A lot of effort goes into hasbara to try to convince people around the world to think more positively about Israel. However, how much effort goes into trying to determine what messages have the desired effect of inducing more positive opinions of Israel? Many on the right assert that the key is not to be too mealy-mouthed by constantly issuing qualifiers, such as restricting it to internationally recognized Israel, on such support. Are there any examples of anyone not already a supporter of Israel being convinced to support Israel by a no-apologies defense of Israel?
As far as anti-Zionists being convinced to support Israel, I am aware of two examples. The first one I learned of was Kasim Hafeez, a British-Pakistani Muslim who grew up with the stereotypical Muslim attitude towards Jews and Israel. His path to embracing Israel started with purchasing Alan Dershowitz's The Case for Israel, with the intent of fisking it, then discovering that his upbringing provided no answers for what was there, and decided to find out for himself where the truth is. The second is Hunter Stuart, a journalist who grew up in a typical liberal New England home where it was taught as self-evident that the Jews in Israel were European usurpers of Palestinian land. One of the critical items in changing Stuart's mind was meeting Mizrahi Jews and learning about the Jewish refugees from the Arab world, before which he believed that all Jews were Europeans.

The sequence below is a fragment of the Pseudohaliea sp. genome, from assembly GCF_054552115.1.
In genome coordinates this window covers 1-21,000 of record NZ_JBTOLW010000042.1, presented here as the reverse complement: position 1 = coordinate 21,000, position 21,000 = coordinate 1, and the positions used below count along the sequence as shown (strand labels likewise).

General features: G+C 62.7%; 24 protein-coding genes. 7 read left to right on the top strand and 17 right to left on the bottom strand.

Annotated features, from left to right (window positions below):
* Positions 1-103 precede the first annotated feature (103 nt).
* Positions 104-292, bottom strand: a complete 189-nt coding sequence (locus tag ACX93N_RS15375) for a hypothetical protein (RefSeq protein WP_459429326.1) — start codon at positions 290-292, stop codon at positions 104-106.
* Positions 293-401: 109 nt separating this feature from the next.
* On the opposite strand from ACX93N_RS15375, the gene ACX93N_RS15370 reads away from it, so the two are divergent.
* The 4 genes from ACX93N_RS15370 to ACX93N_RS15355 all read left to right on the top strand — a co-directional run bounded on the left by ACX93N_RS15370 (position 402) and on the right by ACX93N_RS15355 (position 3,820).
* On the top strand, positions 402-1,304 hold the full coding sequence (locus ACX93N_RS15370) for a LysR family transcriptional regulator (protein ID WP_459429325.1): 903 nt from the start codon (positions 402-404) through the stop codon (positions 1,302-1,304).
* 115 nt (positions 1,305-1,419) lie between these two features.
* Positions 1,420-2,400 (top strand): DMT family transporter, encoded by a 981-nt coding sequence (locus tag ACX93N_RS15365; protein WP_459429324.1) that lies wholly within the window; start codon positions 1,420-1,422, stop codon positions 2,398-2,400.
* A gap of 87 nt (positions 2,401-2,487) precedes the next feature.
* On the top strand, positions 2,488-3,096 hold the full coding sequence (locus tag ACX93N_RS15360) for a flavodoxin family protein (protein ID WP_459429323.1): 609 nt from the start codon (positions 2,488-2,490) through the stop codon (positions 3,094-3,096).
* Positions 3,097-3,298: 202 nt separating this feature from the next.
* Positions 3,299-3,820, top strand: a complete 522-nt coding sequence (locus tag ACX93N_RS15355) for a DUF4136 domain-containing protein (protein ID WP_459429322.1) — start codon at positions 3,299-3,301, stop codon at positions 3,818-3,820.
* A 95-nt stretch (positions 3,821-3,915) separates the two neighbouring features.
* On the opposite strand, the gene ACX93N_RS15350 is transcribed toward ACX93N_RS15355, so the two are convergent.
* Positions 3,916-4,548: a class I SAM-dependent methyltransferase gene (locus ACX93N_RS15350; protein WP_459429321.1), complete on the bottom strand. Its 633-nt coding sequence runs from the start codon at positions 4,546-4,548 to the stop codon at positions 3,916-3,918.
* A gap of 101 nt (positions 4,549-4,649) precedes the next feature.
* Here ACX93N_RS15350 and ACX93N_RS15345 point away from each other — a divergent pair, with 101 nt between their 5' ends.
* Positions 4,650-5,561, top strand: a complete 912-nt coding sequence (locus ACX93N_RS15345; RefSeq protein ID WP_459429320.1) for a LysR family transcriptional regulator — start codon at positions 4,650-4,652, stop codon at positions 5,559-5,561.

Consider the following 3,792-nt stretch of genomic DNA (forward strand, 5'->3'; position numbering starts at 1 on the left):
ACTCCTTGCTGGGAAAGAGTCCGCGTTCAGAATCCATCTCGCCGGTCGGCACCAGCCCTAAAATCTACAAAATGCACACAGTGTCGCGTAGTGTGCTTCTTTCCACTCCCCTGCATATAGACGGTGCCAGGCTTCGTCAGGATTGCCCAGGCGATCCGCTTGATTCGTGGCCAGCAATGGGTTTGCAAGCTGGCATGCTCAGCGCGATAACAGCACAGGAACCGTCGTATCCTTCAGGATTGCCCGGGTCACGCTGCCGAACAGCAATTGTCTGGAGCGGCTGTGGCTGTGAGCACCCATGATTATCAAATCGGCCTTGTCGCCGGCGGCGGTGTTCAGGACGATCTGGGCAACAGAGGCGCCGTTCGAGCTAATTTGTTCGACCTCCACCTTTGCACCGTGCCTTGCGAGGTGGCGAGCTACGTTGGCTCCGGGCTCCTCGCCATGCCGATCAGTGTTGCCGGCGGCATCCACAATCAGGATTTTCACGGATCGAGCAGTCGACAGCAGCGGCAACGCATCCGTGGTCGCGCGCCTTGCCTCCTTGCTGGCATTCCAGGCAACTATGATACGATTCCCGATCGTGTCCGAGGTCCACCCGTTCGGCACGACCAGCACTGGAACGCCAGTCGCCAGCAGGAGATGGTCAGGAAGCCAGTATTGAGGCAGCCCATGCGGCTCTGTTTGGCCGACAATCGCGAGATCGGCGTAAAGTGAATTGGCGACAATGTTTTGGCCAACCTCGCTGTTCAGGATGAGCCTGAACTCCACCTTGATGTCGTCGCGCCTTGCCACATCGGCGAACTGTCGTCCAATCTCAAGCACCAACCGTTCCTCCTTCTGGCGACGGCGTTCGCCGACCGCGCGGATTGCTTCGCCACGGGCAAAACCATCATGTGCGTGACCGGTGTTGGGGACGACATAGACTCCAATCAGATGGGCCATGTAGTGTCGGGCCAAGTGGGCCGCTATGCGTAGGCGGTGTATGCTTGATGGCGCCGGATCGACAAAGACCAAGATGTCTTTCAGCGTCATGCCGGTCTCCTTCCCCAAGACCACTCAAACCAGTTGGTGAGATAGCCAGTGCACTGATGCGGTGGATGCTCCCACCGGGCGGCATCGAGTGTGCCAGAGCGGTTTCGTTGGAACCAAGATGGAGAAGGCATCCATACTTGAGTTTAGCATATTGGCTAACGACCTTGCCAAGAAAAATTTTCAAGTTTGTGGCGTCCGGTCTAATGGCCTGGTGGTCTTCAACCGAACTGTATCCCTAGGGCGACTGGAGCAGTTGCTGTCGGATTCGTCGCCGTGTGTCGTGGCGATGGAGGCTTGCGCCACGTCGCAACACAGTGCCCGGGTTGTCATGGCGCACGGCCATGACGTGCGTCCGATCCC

If we're going to be effective at hasbara, it would help to identify a larger sample of people who changed from hostility towards Israel to support and look for common threads between what changed their minds. While there is a lot of material in The Case for Israel and there was more to Stuart's epiphany than meeting Mizrahi Jews, the standard hasbara is not what has convinced them. However, it does suggest that telling more of the Mizrahi story would increase support for Israel.